There is some evidence, or so they say, that Tarifa is as old as Cádiz. When you consider that Cádiz is a front runner for the western world’s oldest city, that would make this little town on the southern tip of the Costa de la Luz pretty old. Phoenician, to add a little precision; or even pre-Phoenician.
The town I’m looking at now though, from up on the roof, as it sprawls around me in all directions, is largely an eighteenth century creation.
On my left, where we hang our washing, is Calle Castelar and the stately building opposite ours. From street level it looks like a bank but I think it must have been a merchant’s house; a glimpse can be had of a verdant inner courtyard. It is no doubt divided into private apartments these days and someone has laid out a magnificent patio and conservatory on the roof. I could lazily leap the narrow gap between it and our roof, so tightly are the streets and alleys squeezed between buildings in the casco.
Behind it, the heights of old Tarifa. Like a cubist painting roofs sit on roofs beneath a clutter of solar panels, water tanks and laundry lines. The whole thing tumbles down as my gaze shifts rightward. In the distance some newer apartment blocks and the green hills that separate us from Algeciras.
In front of me an array of roof terraces similar to ours but a little lower down; prime hunting ground for the voyeur in other people’s lives. A rubberised paint is popular in this damp part of the world for proofing roofs from rain. It seems to come in red and green, so from above the white town is in fact comprised of those two colours.
The odd cat stretches out on a sun-warmed surface. On top of a building very close to ours someone appears to have built a stairway to heaven; a set of steps that end in mid-air. To the right of that rises the bell tower of San Mateo. Ochre and off white and built on the site of the former mosque; Tarifa was an Arab town.
In front of the tower a gap between the buildings where Calle de Sancho IV “El Bravo” runs through the centre of the old town. The houses that line it are the most handsome and sizable, several of them boasting exteriors tiled in a glossy range of colours – from patterned, to yellow, to pink. Beyond it, to the south, I can make out a corner of Jebel Musa beneath a bank of cloud.
The coast is over there so the uniform hodge podge of shabby rooftops is punctuated by breeze-blown palm trees. The tallest of them rise from the Plaza de Santa Maria, which Tarifeños call the square of the little frog. It is the oldest part of town, probably – the old medina. Today it is home to the ayuntamiento and I can see its clock tower from here.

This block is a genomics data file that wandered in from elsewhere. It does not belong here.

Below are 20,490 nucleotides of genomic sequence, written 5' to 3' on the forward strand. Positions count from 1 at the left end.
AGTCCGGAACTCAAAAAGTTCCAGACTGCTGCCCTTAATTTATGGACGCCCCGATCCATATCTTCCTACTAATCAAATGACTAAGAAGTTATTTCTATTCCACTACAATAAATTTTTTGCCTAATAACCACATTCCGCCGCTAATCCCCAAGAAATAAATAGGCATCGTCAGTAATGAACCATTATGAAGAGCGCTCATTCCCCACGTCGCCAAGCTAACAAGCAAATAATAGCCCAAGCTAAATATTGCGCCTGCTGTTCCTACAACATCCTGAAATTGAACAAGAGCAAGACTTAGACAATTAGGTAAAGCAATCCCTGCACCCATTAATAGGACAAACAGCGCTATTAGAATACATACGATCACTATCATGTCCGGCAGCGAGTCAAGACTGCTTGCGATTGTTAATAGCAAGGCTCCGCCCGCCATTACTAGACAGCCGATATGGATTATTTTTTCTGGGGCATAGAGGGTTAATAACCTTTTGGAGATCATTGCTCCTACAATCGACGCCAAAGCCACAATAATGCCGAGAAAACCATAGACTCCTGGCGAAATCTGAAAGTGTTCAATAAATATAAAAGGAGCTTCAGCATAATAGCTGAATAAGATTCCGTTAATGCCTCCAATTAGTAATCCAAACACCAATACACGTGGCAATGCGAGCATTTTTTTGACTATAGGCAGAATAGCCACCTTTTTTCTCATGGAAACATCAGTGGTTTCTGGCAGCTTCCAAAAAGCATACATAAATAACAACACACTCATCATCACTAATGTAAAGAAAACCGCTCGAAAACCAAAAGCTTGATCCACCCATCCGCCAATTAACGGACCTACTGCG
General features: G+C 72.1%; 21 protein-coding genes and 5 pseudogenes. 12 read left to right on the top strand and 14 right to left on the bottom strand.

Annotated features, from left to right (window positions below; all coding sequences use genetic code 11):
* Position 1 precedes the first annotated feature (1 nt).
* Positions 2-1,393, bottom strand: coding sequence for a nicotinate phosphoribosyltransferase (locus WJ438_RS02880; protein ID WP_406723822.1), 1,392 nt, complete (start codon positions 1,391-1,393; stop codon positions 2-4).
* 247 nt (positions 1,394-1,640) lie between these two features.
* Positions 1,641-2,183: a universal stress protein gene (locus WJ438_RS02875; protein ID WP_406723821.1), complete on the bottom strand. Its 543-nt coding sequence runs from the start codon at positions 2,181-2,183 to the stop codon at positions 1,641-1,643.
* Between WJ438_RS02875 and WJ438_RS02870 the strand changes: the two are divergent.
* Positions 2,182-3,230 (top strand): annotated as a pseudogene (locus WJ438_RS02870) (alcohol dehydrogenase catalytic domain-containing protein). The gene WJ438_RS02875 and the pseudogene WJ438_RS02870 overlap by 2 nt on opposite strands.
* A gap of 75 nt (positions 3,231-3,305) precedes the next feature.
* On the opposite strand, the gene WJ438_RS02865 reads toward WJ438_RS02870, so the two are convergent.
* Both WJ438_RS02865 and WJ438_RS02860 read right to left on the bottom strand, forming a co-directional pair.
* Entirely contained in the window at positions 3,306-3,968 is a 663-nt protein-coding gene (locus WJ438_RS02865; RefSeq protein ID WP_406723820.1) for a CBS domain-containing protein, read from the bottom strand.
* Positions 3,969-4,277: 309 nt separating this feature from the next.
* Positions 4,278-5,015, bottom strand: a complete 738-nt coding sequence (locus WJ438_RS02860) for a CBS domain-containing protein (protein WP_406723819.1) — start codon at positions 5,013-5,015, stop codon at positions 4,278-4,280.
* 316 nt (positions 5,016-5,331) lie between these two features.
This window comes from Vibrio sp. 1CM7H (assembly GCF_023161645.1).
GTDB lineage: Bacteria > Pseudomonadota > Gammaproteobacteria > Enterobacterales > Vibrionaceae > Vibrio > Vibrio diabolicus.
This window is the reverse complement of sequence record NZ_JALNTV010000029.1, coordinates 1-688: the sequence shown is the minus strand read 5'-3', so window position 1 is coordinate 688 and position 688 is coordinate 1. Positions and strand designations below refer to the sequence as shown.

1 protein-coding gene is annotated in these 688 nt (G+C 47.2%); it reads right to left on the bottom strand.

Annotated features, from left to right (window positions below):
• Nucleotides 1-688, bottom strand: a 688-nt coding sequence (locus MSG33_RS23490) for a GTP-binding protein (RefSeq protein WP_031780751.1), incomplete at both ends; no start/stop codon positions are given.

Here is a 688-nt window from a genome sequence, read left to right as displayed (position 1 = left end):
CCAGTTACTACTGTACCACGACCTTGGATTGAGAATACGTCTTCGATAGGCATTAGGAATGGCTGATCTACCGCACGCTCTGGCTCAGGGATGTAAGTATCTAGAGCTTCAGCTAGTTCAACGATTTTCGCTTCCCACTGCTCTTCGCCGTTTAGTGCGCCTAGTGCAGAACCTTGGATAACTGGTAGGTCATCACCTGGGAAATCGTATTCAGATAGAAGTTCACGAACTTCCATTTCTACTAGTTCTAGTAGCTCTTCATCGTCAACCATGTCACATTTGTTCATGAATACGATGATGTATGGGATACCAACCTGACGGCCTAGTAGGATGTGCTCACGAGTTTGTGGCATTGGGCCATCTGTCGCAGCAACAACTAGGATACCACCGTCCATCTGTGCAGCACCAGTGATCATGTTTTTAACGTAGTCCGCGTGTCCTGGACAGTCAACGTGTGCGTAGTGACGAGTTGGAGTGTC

A little more to the right, the turrets of the castillo. Like every castillo worth its salt, this one has a story. When, in 1295, The Moors attacked in the hope of reclaiming their former outpost, Tarifa was defended from the castle by one Guzman el Bueno. The Moors captured his son and held the child up as Guzman looked down on them from the octagonal tower. They threatened to kill the boy if he didn’t surrender. He drew his own dagger and threw it down to them. Here, do it with this, he said, and they did.
So the Moors never won Tarifa back and another tale of heroic sacrifice was added to the chronicles of Christian versus Moor. The Guzmans, incidentally, went on to become one of Spain’s richest families. Not so long ago, one of them was rooting around in the family archives and uncovered a bit of evidence that would startle the Christian triumphalists of this peninsula; it seems Guzman himself may well have been Muslim, fighting on the “christian” side on the basis of family loyalties and self-interest . Funny old world.
Further to the right again; my favourite cinema, the hotel which should never have been built, the old city walls that run along the Alameda – Tarifa’s main public space; a venue for the town’s events and lined with restaurants and more palms. Beyond all that is the sea and Tangier.
And now if I turn to my right I’ve come full circle, looking up towards the old Jerez gate and the higher reaches of the casco. We’re taking a new place soon on the other side of the gate, in the newer part of town. We will have more space and less damp. I will have an office and we will be able to accommodate guests without embarrassed blushes and apologies. We will have a private little patio and a lemon tree in the garden, and we will have evenings in the summer heat without the noise from that infernal bar.
All good then. We are getting out of this rather dank little flat with its five small rooms. Two of them are windowless. The balcony is merely decorative, the roof terrace communal. The water pressure is poor and last year mould grew on the walls. Climbing four sets of stairs from the street to the front door gets old fairly quickly. There’s a musty smell to the kitchen cupboards. In winter it’s colder inside than it is on the street.
What could I possibly miss about it? What will I remember when I’m sitting on my new patio in my own backyard, plucking a lemon from the tree for dinner? It’s hard to think of anything but up on the roof the answer becomes very clear indeed; this.
I’ll miss this.
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